ISBN-13 978-0-9789067-6-4 hardback
ISBN-10 0-9789067-6-4 hardback

ISBN-13 978-0-9789067-7-1 paperback
ISBN-10 0-9789067-7-2 paperback

ISBN-13 978-0-9789067-8-8 audio book
ISBN-10 0-9789067-8-0 audio book

Set in Adobe Garamond Pro by Tharpa Publications USA.

Printed in the United States of America on acid-free paper.

...

Acknowledgements

This book, Introduction to Buddhism, is an exceptionally clear explanation of the Buddhist way of life. From the depths of our hearts we thank the author, Venerable Geshe Kelsang Gyatso, for his immeasurable kindness in preparing this book, which provides a definitive introduction to Buddhism for those in the West.

We also thank all the dedicated, senior Dharma students who assisted the author with the rendering of the English and who prepared the final manuscript for publication.

Roy Tyson,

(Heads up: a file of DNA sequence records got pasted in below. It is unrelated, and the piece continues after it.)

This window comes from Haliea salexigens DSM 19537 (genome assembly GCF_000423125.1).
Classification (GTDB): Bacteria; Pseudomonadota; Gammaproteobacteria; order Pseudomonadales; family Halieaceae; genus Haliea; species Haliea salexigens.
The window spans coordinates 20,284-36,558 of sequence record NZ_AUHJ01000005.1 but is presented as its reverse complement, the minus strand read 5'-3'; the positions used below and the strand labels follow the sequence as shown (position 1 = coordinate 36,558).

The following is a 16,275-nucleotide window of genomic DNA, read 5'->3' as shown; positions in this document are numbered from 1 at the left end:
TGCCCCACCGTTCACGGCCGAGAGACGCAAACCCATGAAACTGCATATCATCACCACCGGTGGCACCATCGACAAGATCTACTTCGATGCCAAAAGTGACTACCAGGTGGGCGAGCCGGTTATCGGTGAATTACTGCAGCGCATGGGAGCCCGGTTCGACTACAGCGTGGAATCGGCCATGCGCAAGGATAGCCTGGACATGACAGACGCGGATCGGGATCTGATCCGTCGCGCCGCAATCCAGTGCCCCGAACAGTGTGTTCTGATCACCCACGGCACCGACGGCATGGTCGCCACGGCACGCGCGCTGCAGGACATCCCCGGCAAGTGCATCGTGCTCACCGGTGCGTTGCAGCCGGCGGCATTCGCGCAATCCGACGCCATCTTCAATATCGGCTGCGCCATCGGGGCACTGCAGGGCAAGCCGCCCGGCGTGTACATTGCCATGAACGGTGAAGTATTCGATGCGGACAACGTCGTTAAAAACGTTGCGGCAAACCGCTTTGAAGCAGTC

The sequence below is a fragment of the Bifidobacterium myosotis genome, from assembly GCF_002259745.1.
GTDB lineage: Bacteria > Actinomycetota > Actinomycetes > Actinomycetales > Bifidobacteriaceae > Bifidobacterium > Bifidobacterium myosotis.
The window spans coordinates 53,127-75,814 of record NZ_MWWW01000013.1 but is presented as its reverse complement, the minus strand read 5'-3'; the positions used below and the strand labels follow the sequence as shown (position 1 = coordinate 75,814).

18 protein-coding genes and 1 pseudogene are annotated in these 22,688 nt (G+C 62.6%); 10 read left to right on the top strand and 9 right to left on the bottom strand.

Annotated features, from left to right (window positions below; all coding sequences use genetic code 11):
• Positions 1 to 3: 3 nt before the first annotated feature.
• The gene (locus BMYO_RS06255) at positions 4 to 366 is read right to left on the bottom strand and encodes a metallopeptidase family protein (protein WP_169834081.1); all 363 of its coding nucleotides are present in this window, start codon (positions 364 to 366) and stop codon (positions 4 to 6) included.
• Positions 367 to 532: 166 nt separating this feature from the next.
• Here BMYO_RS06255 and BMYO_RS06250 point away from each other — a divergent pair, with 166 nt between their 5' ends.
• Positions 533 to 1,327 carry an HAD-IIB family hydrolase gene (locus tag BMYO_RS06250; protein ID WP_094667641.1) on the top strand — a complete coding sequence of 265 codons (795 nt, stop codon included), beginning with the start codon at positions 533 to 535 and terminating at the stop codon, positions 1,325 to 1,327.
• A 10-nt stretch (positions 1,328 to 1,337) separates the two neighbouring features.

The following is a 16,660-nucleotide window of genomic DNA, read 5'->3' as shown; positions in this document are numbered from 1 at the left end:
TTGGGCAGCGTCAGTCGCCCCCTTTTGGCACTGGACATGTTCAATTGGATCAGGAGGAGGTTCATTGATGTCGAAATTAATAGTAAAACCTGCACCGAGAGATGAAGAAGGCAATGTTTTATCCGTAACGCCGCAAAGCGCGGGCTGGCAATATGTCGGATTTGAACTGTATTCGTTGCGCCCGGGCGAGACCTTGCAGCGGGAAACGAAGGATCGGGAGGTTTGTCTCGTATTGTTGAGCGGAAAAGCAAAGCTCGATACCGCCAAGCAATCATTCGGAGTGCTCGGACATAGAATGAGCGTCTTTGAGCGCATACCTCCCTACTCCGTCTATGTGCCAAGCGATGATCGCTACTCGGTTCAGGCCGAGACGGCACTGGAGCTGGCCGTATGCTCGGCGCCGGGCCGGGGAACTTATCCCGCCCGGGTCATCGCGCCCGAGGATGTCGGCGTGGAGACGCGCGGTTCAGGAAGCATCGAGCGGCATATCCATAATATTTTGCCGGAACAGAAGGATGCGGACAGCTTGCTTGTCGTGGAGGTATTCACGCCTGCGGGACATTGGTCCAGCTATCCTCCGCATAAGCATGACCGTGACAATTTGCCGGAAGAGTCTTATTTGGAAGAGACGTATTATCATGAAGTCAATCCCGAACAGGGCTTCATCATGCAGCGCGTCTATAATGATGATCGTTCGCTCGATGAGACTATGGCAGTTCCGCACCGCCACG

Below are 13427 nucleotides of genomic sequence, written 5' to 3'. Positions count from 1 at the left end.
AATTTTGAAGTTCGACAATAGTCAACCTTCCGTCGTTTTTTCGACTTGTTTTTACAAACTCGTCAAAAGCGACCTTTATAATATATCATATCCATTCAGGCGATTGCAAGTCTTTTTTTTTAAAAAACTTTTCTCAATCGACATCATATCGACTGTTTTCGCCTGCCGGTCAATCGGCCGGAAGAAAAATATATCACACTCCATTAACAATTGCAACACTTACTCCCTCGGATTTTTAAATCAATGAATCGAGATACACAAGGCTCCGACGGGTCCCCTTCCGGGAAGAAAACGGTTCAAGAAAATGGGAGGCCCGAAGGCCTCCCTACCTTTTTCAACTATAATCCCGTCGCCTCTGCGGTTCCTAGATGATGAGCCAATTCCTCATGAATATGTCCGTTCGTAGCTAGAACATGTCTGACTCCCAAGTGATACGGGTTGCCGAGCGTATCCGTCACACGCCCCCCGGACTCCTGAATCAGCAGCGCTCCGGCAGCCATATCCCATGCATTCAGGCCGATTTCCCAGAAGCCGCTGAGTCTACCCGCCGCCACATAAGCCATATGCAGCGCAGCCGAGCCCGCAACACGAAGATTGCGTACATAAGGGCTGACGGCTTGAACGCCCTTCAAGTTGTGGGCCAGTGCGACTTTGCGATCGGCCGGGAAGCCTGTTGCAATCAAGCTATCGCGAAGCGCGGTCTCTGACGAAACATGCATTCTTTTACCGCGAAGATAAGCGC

Administrative Director,
Manjushri Kadampa
Meditation Centre

Editorial Note

If you are not already familiar with the life and teachings of Buddha, you may find some of the concepts and practices introduced in this book a little unusual to begin with. However, if you think about them patiently and sincerely, you will discover that they are very meaningful and have great relevance to our daily lives. Although Buddhism is an ancient religion that first appeared in the East, the practices taught by Buddha are timeless and universally applicable. These days, many people are discovering that Buddhism has answers to questions and solutions to problems that cannot be found anywhere else. It is hoped, therefore, that the publication of this book will help to deepen the understanding and appreciation of Buddhism in the West.